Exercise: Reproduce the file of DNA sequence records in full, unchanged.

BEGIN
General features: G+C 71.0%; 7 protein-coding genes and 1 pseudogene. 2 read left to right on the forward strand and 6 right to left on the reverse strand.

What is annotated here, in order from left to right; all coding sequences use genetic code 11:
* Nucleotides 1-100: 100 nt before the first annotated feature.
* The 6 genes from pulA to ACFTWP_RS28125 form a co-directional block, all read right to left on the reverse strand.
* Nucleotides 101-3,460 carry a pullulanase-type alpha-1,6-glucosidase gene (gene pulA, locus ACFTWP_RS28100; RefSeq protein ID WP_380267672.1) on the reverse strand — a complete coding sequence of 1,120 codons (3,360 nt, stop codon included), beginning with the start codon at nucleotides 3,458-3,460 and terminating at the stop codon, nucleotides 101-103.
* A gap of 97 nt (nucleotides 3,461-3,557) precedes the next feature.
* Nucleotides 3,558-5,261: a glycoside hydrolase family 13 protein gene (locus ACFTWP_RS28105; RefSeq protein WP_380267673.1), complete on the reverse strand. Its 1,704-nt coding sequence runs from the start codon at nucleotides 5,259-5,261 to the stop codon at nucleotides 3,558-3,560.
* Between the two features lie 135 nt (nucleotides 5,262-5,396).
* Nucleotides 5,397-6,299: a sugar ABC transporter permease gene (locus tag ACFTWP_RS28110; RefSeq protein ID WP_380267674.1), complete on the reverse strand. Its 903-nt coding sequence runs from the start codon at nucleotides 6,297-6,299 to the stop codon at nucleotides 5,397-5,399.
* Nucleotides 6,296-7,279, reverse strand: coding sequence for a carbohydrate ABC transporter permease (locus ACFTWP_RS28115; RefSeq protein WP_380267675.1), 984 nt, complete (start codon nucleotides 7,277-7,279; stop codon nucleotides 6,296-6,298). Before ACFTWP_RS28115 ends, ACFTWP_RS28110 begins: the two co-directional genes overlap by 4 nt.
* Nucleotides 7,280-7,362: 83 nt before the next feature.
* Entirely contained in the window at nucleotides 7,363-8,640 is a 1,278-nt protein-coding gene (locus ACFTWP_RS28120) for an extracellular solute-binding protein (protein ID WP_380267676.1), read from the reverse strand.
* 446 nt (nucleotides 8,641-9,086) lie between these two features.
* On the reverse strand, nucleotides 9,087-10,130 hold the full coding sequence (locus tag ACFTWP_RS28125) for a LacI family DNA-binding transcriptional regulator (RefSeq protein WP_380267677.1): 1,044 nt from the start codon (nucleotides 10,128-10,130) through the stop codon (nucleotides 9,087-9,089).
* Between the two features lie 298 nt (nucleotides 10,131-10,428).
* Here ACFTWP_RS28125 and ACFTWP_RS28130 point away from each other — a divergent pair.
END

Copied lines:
General features: G+C 71.0%; 7 protein-coding genes and 1 pseudogene. 2 read left to right on the forward strand and 6 right to left on the reverse strand.

What is annotated here, in order from left to right; all coding sequences use genetic code 11:
* Nucleotides 1-100: 100 nt before the first annotated feature.
* The 6 genes from pulA to ACFTWP_RS28125 form a co-directional block, all read right to left on the reverse strand.
* Nucleotides 101-3,460 carry a pullulanase-type alpha-1,6-glucosidase gene (gene pulA, locus ACFTWP_RS28100; RefSeq protein ID WP_380267672.1) on the reverse strand — a complete coding sequence of 1,120 codons (3,360 nt, stop codon included), beginning with the start codon at nucleotides 3,458-3,460 and terminating at the stop codon, nucleotides 101-103.
* A gap of 97 nt (nucleotides 3,461-3,557) precedes the next feature.
* Nucleotides 3,558-5,261: a glycoside hydrolase family 13 protein gene (locus ACFTWP_RS28105; RefSeq protein WP_380267673.1), complete on the reverse strand. Its 1,704-nt coding sequence runs from the start codon at nucleotides 5,259-5,261 to the stop codon at nucleotides 3,558-3,560.
* Between the two features lie 135 nt (nucleotides 5,262-5,396).
* Nucleotides 5,397-6,299: a sugar ABC transporter permease gene (locus tag ACFTWP_RS28110; RefSeq protein ID WP_380267674.1), complete on the reverse strand. Its 903-nt coding sequence runs from the start codon at nucleotides 6,297-6,299 to the stop codon at nucleotides 5,397-5,399.
* Nucleotides 6,296-7,279, reverse strand: coding sequence for a carbohydrate ABC transporter permease (locus ACFTWP_RS28115; RefSeq protein WP_380267675.1), 984 nt, complete (start codon nucleotides 7,277-7,279; stop codon nucleotides 6,296-6,298). Before ACFTWP_RS28115 ends, ACFTWP_RS28110 begins: the two co-directional genes overlap by 4 nt.
* Nucleotides 7,280-7,362: 83 nt before the next feature.
* Entirely contained in the window at nucleotides 7,363-8,640 is a 1,278-nt protein-coding gene (locus ACFTWP_RS28120) for an extracellular solute-binding protein (protein ID WP_380267676.1), read from the reverse strand.
* 446 nt (nucleotides 8,641-9,086) lie between these two features.
* On the reverse strand, nucleotides 9,087-10,130 hold the full coding sequence (locus tag ACFTWP_RS28125) for a LacI family DNA-binding transcriptional regulator (RefSeq protein WP_380267677.1): 1,044 nt from the start codon (nucleotides 10,128-10,130) through the stop codon (nucleotides 9,087-9,089).
* Between the two features lie 298 nt (nucleotides 10,131-10,428).
* Here ACFTWP_RS28125 and ACFTWP_RS28130 point away from each other — a divergent pair.